Magnetic Flux Tube Dynamics in the Deep Solar Interior
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Magnetic Flux Tube Dynamics in the Deep Solar Interior


This doctoral work is motivated by magnetic field transport processes in the deep interior of the Sun and their eventual observational signatures at the solar surface. In particular, we are inspired by a combination of previous computational and observational work. First of all, based on observations at the solar surface of sunspots embedded in active regions, it is widely believed that large-scale, strong magnetic flux emerges from the Sun's deep interior in the form of arched, cylindrical tube-like structures often known simply as "magnetic flux tubes." The buoyant transport of these flux tubes from the solar interior towards the surface plays an essential role in the emergence of active regions, the formation of sunspots, and the overall solar dynamo. A range of two- and three-dimensional computational work in the past has focused on the formation and transport of magnetic flux tubes from the deep solar interior. Many such studies have assumed the existence of such magnetic structures and studied highly simplified models like the buoyant rise of an isolated flux tube in a quiescent, field-free environment. Here, motivated by their formation, (e.g. Cline et al., 2003a, Brummell et al., 2002), we systematically attempt to remove some of these restrictive assumptions and study the rise of a toroidal flux tube embedded in a large-scale poloidal background magnetic field, with and without the presence of turbulent convection.

In this thesis, we have divided our work into two major parts. In the first part, we investigate the rise of a \emph{non-isolated} toroidal flux tube through a volume-filling large-scale magnetic field in a quiescent background state. We find that positive and negative twisted flux tubes show starkly different dynamics. In particular, for a given large-scale magnetic field, flux tubes of one sign of the twist are more likely to rise than the other. We have created a mathematical model based on the forces acting on the flux tube that can explain and even predict the observed asymmetric rise dynamics for a given flux tube twist and background field orientation. This reveals a filtering region in the parameter space that we refer to as Selective Rise Regime (SRR). To better understand the statistical relevance of the SRR, we also carry out Monte Carlo (MC) simulations of multiple flux tubes rising through the background field. This study further shows that the SRR, along with the MC simulations, plausibly explains the broad range of solar helicity observations that are collectively known as the Solar Hemispheric Helicity rules (SHHR). The SHHR declare primarily that there is a preferred helicity of the emerging flux in each hemisphere (negative for Northern; positive for Southern). Our model provides an explanation for this major bias. Furthermore, the SHHR is a weak rule, obeyed only 60-80 % of the time. Our models also provide good physical reasons for statistical violations of the rule, and further makes predictions about the cycle dependence of the rule that could be tested.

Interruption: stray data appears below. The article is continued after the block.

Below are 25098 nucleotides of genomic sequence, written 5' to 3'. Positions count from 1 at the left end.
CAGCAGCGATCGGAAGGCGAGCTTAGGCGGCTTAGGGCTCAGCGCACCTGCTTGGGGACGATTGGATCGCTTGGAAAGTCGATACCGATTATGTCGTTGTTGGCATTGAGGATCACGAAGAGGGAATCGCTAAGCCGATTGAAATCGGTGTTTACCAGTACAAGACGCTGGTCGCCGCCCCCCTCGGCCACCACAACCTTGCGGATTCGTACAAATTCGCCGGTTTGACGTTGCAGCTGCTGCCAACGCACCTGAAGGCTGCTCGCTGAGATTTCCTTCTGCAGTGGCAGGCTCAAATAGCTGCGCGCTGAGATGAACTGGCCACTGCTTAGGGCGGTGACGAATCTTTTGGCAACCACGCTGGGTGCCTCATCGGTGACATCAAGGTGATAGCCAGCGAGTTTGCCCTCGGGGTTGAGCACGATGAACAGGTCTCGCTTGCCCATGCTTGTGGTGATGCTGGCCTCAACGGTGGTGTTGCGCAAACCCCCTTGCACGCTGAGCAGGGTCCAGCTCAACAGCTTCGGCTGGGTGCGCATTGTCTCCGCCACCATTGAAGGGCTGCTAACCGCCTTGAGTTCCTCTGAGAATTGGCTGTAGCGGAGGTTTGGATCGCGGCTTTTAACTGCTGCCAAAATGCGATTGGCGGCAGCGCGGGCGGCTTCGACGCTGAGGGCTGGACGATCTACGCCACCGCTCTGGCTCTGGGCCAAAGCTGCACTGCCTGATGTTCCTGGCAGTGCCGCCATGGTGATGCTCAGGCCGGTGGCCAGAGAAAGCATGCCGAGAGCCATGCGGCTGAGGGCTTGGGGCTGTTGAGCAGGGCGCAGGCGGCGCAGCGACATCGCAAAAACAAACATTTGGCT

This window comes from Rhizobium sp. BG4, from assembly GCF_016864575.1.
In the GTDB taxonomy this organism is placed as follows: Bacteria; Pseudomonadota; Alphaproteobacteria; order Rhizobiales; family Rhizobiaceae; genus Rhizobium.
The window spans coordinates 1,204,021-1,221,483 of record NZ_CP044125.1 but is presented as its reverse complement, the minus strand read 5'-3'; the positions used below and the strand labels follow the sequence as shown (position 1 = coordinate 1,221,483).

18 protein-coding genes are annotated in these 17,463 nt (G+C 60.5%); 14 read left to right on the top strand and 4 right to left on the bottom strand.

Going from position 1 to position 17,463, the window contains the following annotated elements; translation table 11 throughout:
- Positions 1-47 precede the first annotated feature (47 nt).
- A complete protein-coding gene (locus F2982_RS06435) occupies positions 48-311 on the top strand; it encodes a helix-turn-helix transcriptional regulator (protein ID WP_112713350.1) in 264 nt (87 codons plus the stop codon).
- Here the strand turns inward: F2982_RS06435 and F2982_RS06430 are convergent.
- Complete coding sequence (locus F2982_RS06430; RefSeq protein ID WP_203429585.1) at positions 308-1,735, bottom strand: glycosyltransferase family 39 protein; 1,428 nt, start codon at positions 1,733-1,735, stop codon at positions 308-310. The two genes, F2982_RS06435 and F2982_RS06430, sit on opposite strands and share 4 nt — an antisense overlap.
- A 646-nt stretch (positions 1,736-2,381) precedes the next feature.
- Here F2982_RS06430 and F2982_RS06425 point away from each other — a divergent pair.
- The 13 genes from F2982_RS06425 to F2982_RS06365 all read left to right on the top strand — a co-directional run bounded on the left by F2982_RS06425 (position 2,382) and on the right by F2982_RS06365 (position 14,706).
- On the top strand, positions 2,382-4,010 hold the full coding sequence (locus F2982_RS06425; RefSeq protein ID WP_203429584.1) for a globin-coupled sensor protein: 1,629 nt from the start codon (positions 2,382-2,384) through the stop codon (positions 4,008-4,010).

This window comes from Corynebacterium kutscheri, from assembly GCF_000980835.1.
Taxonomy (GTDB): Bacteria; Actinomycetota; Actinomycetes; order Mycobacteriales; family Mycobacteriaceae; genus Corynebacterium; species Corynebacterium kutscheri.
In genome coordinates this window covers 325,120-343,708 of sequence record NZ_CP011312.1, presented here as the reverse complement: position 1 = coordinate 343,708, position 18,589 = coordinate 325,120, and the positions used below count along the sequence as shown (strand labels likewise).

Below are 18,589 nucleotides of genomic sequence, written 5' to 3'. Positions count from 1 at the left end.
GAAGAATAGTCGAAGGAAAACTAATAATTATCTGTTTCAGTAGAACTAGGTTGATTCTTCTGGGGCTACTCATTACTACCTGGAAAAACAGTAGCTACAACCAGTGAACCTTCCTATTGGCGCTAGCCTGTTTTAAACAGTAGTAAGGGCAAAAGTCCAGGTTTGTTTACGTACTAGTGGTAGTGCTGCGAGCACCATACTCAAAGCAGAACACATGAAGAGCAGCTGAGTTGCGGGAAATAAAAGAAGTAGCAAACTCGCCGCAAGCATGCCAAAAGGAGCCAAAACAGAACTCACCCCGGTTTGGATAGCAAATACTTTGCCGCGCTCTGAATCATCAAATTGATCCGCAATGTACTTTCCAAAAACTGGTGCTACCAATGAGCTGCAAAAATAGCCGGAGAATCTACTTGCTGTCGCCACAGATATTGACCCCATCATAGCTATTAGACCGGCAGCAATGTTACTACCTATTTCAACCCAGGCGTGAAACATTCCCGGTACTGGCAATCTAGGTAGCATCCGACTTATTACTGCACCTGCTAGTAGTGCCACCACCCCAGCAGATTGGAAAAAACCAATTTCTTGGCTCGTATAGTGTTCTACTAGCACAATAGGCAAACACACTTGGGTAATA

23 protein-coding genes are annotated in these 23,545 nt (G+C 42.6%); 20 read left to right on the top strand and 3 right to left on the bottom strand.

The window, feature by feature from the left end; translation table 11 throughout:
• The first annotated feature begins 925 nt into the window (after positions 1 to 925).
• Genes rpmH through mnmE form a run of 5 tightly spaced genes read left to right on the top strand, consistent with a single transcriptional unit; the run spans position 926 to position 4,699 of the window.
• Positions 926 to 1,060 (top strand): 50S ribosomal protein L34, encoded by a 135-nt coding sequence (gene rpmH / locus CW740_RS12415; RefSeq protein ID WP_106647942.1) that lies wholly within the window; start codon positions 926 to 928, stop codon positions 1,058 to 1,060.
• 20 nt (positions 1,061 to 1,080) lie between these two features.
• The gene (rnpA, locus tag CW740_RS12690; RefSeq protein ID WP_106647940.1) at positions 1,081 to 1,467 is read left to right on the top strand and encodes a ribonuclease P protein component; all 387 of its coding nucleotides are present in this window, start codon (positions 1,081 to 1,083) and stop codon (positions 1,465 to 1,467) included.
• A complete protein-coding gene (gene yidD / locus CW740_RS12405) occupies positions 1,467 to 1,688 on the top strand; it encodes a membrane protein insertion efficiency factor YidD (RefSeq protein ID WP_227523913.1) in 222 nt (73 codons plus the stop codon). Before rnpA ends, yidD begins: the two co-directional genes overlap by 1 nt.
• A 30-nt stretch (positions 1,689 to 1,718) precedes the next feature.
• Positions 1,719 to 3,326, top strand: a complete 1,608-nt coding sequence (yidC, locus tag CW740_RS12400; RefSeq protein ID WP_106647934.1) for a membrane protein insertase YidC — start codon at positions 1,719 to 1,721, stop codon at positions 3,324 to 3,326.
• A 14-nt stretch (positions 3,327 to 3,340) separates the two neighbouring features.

In the second part, we examine a more realistic and therefore more complex version of the same thing. Specifically, we consider the buoyant rise of magnetic flux tubes from their formation in a deep radiative zone, through a turbulent overshooting convection zone that self-consistently arranges a volume-filling large-scale background field. Despite the presence of much more complicated dynamics, we still find the same preferential rise of flux tubes of a particular twist, thus establishing the robustness of SRR mechanism. The presence of convection does however add another layer of statistical fluctuations to the observed asymmetry in the flux tube dynamics, which we investigate by Monte Carlo-like suites of simulations to again confront variations in the SHHR.

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